Seeding Knowledge

Botanical studies bloom within new UM Arboretum greenhouse.
greenhouse feature

When the new greenhouse at the University’s John C. Gifford Arboretum began operations this fall, no one was more excited than Michelle Afkhami, an assistant professor of biology.

“My research depends on being able to grow a large number of plants, so when I joined the UM faculty [in 2016], we discussed the need for a greenhouse,” said Afkhami. “It has since taken on a much bigger life, expanding to different modules with space for teaching, outreach, and research in collaboration with other parts of the university.”

“The greenhouse will improve our ability to conduct experiments and test hypotheses on topics such as plant adaptation to climate change and the role of animals in seed germination,” said Mauro Galetti, director of the arboretum and assistant professor of biology. “It ushers in a new era of research for our department.”

For Afkhami, the facility affords a newly spacious and research-friendly setup.

Her team’s research focuses on plants and microbiomes—the microbial communities found in leaves, roots, and tissues of plants. She previously had to make do with whatever nook and cranny was at hand to grow enough plants to keep going.

“I’ve had plants all over the Cox science building, including the basement,” Afkhami says with a laugh. “I had mangroves growing in one room, Florida scrubs natives in another, Pine Rocklands species in another. The university was kind enough to give me a walk-in grow room, but it just wasn’t enough space for all the projects.

“All my experiments to date have been in older lab spaces with racks of lights, which worked okay but really limited the accuracy of some conclusions. The new greenhouse will definitely improve the quality of my research.”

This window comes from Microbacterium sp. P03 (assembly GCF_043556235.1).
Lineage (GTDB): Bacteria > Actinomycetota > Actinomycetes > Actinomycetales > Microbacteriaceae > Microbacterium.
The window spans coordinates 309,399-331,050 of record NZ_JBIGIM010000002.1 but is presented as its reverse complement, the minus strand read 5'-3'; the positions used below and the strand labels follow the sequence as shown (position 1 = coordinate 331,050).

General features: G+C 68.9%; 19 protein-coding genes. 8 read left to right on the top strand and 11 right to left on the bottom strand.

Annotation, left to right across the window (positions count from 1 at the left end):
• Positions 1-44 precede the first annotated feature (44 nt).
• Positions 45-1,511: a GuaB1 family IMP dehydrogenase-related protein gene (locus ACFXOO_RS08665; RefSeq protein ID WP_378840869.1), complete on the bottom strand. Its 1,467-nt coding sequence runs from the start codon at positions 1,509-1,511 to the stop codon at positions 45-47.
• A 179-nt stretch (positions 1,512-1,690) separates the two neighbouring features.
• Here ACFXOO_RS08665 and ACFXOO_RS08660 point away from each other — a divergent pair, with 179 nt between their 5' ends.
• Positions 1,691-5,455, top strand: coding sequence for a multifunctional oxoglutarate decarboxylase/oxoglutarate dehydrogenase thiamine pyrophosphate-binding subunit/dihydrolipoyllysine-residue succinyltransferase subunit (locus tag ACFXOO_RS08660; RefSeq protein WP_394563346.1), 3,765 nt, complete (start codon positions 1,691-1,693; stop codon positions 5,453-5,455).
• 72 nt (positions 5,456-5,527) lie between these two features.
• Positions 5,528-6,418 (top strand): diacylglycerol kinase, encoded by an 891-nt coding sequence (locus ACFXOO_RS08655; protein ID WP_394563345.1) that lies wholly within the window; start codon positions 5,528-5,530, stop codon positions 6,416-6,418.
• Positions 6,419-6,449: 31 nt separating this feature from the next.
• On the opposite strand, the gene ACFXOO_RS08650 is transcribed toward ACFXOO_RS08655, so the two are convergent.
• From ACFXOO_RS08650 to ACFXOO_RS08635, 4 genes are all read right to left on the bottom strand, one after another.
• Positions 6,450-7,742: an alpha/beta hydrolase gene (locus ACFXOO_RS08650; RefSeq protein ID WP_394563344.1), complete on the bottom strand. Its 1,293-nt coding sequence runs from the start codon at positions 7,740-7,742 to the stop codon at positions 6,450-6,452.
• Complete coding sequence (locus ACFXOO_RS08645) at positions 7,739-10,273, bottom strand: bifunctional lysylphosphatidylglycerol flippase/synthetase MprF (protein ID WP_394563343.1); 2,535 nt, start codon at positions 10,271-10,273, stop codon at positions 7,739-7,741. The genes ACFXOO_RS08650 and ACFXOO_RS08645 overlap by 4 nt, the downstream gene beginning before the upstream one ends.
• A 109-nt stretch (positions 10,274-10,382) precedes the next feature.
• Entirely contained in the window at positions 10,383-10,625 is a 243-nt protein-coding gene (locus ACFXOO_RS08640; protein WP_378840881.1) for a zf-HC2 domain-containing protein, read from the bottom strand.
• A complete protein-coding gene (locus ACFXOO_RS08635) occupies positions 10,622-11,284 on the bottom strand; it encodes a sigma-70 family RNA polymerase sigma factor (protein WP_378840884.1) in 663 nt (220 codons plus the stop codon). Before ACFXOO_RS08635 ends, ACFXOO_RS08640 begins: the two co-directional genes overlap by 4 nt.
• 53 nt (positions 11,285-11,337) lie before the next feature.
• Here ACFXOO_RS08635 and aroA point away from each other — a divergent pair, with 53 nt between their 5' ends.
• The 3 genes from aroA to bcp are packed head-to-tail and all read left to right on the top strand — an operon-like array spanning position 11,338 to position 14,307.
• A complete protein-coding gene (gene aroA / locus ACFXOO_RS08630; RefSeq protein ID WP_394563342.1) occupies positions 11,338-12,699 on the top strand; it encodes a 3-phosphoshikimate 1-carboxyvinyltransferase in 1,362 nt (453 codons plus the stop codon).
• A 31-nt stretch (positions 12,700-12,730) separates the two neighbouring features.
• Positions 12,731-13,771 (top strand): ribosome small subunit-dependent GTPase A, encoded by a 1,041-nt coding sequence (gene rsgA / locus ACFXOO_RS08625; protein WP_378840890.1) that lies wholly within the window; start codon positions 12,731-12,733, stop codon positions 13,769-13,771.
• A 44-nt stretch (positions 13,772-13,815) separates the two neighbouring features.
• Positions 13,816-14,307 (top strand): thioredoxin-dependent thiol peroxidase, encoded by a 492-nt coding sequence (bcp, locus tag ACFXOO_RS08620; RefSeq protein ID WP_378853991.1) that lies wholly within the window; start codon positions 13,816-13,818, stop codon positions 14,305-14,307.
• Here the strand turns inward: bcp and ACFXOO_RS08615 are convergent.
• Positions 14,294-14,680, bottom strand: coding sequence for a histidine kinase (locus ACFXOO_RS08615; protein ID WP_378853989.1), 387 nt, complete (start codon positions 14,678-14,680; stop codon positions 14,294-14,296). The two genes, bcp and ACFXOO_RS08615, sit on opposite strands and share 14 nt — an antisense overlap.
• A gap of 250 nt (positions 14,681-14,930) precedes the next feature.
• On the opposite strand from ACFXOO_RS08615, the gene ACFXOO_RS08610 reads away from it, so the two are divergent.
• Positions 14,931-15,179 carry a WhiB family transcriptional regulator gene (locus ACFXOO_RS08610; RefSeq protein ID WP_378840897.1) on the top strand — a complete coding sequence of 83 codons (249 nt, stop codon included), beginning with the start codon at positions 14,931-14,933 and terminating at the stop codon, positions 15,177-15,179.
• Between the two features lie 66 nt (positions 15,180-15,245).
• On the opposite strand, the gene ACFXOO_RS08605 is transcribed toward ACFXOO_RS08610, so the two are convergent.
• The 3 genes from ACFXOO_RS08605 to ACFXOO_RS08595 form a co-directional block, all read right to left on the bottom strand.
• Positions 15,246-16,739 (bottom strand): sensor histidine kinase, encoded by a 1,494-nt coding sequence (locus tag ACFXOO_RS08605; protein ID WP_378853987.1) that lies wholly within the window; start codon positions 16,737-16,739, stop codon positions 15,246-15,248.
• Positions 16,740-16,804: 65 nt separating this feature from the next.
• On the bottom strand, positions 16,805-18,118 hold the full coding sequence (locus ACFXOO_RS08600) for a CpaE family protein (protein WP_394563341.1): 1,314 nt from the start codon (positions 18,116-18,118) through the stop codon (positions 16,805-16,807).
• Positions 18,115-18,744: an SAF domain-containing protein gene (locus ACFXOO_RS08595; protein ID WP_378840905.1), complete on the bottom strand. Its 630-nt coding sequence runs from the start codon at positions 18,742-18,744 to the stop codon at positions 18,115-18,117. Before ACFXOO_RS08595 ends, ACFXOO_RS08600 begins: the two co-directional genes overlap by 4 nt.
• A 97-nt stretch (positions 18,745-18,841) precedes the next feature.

As currently configured, the greenhouse has two main research modules. Afkhami occupies the 1,500-square-foot space, outfitted with air conditioning. There is also a smaller 1,200-square-foot space, cooled by evaporative swamp coolers.

High-Tech, Low-Profile
“When you say ‘greenhouse,’ most people assume there’s not much to it beyond four walls and a roof,” says Ryan Coffield, Miami’s project manager for design and construction. “But its operation takes a lot of intricate, robust control systems.

“The greenhouse basically runs itself, thanks to its own programmable weather station,” Coffield explained. “It can move the canopy over areas to maintain the right amount of daylight, monitor wind speeds and humidity—whatever is needed to keep the settings consistent for the research underway.”

Getting the greenhouse built was a long, winding, years-long process. The original proposal called for it to be located at Fairchild Tropical Botanic Garden; when that arrangement fell through, Provost Dr. Jeffery Duerk and Arts and Sciences Dean Dr. Leonidas Bachas came to the rescue.

“Provost Duerk and Dean Bachas were very supportive,” said Professor Athula H. Wikramanayake, chair of the University’s Department of Biology, which manages the facility. “The greenhouse would not have happened without them.”

Steve Pearson, the former director of the arboretum, played a key role in obtaining support to build the greenhouse there. “It’s in a perfect place, almost right next to the science building, “ Pearson said. “Undergraduates can work there instead of having to drive somewhere five or six miles away.”

Construction started in the spring of 2020 and took a few months longer to complete than the six months originally projected, due in part to delays caused by the COVID-19 pandemic. But the greenhouse was up and running by the fall 2020 semester. For now, it is only open to faculty and students. When it becomes safe to reopen to the public, the greenhouse will be a focus of outreach efforts to local schools.

“There are not a lot of arboreta in the U.S. in subtropical areas,” said Wikramanayake. “Our arboretum and greenhouse can serve as a nursery for endangered tropical species, which we can grow right on campus. That’s an important benefit.” 

Wikramanayake added that the facility was carefully designed to be aesthetically pleasing and to blend in well with the arboretum’s existing ambiance. The arboretum continues to be, in his words, “a peaceful, serene place for walking dogs and hanging out”—as well as a new locus of state-of-the-art botanical research.